[1]  “Catt: Figure of Controversy,” Off Our Backs, Vol. 26, No. 10 (November 1996): 5; “Suffragette’s Racial Remark Haunts College,” New York Times, 5 May 1996, 30.

[2]  Jacqueline Van Voris, Carrie Chapman Catt: A Public Life (New York City: The Feminist Press, 1987), 4-5.

[3] Van Voris, Carrie Chapman Catt, 64-65, 72, 79-80.

[4] Noun, “1872-1920: Carrie Chapman Catt,” 312-313.

[5] Aileen S. Kraditor, The Ideas of the Woman Suffrage Movement, 1890-1920 (New York City: Columbia University Press, 1965), 165-168.

[6]  Henry Blackwell, “What the South Can Do,” Leaflet, New York, 15 January 1867.

[7]  U.S. Census, 1870: The Statistics of the Population of the United States, Washington: Government Printing Office, 1872; Fourteenth Census of the United States Taken in the Year 1920: Volume III, Population, Washington: Government Printing Office, 1922.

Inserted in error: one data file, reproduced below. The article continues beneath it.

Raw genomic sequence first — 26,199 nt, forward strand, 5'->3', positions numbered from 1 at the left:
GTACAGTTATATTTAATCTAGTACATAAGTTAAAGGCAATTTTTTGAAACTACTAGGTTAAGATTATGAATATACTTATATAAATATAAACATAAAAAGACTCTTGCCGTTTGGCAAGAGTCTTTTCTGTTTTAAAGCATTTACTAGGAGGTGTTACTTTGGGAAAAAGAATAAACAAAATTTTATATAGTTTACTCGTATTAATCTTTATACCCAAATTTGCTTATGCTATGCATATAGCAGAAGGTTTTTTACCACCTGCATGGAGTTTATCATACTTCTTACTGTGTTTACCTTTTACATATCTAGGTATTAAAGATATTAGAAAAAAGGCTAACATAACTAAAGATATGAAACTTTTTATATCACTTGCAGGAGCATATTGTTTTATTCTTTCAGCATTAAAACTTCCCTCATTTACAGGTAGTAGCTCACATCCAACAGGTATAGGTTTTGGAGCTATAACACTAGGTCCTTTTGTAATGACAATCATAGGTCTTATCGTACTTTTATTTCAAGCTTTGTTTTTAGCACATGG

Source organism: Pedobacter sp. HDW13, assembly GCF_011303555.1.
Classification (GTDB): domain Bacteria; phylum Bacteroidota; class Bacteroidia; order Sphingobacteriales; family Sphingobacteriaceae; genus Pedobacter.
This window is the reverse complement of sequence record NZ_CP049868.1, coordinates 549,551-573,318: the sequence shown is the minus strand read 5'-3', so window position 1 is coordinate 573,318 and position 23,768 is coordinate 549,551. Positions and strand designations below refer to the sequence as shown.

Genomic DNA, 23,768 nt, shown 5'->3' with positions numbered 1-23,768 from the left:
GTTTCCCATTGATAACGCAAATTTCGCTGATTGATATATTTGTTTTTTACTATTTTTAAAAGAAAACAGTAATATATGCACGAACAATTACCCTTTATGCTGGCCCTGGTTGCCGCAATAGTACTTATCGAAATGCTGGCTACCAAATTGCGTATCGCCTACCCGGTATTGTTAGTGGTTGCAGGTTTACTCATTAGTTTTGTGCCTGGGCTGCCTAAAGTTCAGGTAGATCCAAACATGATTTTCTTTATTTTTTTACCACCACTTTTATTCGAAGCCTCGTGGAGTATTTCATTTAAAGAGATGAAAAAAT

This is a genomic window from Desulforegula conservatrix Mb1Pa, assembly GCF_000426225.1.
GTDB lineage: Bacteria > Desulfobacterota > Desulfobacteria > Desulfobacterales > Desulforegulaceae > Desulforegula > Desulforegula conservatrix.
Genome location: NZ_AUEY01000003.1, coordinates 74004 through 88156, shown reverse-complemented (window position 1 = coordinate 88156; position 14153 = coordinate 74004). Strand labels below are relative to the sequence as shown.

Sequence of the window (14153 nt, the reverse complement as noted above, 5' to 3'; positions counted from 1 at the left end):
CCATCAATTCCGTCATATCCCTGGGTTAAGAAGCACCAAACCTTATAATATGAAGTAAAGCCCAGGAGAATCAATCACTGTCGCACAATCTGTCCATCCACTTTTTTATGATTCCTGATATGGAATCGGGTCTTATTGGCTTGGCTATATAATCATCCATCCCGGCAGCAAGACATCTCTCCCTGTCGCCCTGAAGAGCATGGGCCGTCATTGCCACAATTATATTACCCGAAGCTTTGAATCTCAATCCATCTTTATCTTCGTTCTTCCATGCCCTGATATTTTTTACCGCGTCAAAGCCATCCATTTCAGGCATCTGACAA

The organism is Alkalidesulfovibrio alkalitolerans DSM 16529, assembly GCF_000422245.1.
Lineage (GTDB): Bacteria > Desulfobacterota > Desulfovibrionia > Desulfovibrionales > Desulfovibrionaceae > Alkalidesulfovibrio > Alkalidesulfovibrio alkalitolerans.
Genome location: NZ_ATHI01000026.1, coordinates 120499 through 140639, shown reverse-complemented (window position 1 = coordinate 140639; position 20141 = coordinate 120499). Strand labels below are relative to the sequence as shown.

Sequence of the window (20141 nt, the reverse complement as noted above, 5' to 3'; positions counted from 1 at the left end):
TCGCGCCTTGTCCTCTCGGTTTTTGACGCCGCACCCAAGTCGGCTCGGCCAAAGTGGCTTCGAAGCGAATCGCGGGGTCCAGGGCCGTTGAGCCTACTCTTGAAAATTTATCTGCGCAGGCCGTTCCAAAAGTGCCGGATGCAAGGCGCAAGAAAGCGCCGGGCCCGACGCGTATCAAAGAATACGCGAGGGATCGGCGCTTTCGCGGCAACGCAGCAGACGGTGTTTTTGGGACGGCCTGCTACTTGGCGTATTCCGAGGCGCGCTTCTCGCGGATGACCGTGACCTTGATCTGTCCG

[8]  Carrie Chapman Catt, Woman Suffrage by Federal Constitutional Amendment (New York City: National Woman Suffrage Publishing Co., 1917), 91, 93-94.

[9] Catt, Woman Suffrage by Federal Constitutional Amendment, 91, 93-94, 131.

[10] Louise R. Noun, Strong-Minded Women: The Emergence of the Woman-Suffrage Movement in Iowa (Ames: Iowa State University Press, 1969), 321; Wheeler, New Women of the New South, 35; Elaine Weiss, The Woman’s Hour: The Great Fight to Win the Vote, (London: Penguin Books, 2018), 305-310.

[11]  Carrie Chapman Catt, “Political Parties and Women Voters (On the Inside),” 14 February 1920, in The Woman Citizen, Vol. 4, No. 32 (March 6, 1920), 947-948.

[12] Van Voris, Carrie Chapman Catt, 218.